Withholding Tax on Refunds and Allowances from Non-Residents – Tax


Withholding tax on refunds and allowances from non-residents

August 12, 2021

Red Meat & Samulovitch PC

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Introduction – Withholding Tax Provisions for Non-Residents

The Income Tax Act regulates whether income is taxable. In addition, the Tax Act contains many provisions designed to facilitate the administration and enforcement of tax debts. Section 153 (1) (g) of the Taxes Act is one such provision and reads:

  • s 153 (1) Any person who pays at any point in a tax year …(G) Fees, commissions or other amounts for services … will be deducted or withheld from the payment the amount determined according to the prescribed rules.

As an administrative rule, Section 153 (1) (g) requires a payer to withhold tax to ensure that funds are available to meet a payee’s potential future tax liability. Whether a recipient actually has a positive tax liability is determined by filing an income tax return. You can compare this to an employer withholding income tax on the salary paid to an employee. Although amounts are withheld in advance, when filing an income tax return the employee may find that they are eligible for a tax refund.

In dealing with non-residents, Paragraph 153 (1) (g) is supplemented by the Income Tax Act Regulation 105, which states:

  • s 105 (1) Any person who pays a fee, commission, or other amount to a non-resident for any service provided in Canada must deduct or withhold 15 percent of that payment.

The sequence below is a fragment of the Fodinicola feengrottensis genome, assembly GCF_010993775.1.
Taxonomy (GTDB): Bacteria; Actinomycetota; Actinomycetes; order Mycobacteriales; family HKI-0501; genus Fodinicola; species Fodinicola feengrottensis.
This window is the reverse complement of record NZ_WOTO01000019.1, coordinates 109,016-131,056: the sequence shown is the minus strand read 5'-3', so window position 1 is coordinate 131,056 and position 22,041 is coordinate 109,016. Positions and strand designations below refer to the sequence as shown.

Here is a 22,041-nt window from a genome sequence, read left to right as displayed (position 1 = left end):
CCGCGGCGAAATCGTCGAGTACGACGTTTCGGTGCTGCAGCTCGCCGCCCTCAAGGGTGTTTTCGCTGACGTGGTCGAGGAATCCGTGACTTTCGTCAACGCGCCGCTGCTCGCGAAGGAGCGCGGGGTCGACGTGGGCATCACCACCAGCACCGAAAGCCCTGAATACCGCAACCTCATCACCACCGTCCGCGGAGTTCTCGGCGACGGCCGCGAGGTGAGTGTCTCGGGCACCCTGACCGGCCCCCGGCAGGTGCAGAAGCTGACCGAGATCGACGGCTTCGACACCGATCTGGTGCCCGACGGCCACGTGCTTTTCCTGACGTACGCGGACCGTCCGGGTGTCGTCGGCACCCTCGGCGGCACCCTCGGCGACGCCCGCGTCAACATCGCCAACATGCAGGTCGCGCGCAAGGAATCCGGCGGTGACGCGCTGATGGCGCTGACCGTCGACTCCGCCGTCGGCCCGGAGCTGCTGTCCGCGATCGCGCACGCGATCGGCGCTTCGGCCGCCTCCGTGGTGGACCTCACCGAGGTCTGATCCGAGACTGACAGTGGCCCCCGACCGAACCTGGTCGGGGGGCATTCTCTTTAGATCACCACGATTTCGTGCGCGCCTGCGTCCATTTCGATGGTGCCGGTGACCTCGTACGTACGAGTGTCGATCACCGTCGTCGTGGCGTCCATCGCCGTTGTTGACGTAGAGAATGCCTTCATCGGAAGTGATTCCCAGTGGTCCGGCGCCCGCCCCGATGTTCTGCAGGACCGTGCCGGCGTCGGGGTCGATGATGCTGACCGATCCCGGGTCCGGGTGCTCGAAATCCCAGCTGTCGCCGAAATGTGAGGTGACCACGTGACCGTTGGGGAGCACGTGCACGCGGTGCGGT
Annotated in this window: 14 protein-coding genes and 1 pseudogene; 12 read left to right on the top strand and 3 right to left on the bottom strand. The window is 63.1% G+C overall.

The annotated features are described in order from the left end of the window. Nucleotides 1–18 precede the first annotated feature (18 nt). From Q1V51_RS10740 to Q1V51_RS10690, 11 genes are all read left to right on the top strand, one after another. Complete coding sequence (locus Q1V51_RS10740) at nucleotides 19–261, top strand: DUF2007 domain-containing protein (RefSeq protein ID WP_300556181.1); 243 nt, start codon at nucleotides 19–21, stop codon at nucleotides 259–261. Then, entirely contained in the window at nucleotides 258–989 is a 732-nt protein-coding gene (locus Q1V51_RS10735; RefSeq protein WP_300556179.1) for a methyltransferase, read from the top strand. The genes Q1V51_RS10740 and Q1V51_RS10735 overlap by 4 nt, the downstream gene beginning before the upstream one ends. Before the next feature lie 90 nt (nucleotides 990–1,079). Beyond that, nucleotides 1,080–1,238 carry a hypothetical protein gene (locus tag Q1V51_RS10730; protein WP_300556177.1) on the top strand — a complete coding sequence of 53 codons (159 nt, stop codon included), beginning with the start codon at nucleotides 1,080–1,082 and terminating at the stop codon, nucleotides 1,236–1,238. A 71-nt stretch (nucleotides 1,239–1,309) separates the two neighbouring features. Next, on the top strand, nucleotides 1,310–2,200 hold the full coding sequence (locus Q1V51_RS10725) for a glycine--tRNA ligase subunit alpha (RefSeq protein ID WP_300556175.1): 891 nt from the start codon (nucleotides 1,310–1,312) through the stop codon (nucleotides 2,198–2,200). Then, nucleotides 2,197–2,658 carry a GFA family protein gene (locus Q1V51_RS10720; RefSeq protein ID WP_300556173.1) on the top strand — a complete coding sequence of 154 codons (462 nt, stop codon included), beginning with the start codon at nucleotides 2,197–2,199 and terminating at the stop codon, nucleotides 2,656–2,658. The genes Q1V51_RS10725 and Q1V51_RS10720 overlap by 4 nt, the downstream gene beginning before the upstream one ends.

Weyerhaeuser case clarifies Tax Ordinance 105

In Weyerhaeuser Company Limited v The Queen, the taxable entity appealed to the CRA Revenue Court of Canada against the withholding tax on its payments to non-resident contractors. Weyerhaeuser Company Limited (“Weyerhaeuser Co.”) was a Canadian forest company that employed non-residents for the services it provided in Canada. During the year under review, Weyerhaeuser Co. made payments to these non-residents totaling $ 14.3 million but withholding 15% tax on the portion of the payments it believed to be subject to taxation 105. Weyerhaeuser Co. has not withheld any taxes on the reimbursement of non-residents’ expenses such as travel, telephone and postage costs. The CRA took the position that these amounts were “in relation to” services provided in Canada under the terms of Tax Act 105. Therefore, Weyerhaeuser Co., because it failed to withhold the withholding, was liable for the taxes, interest and penalties on these amounts.

The tax court contradicted the CRA and granted Weyerhaeuser Co.’s appeal. The tax court found that the language used to describe when a tax deduction is required differs between section 153 (1) (g).
[“for services”] and Ordinance 105 [“in respect of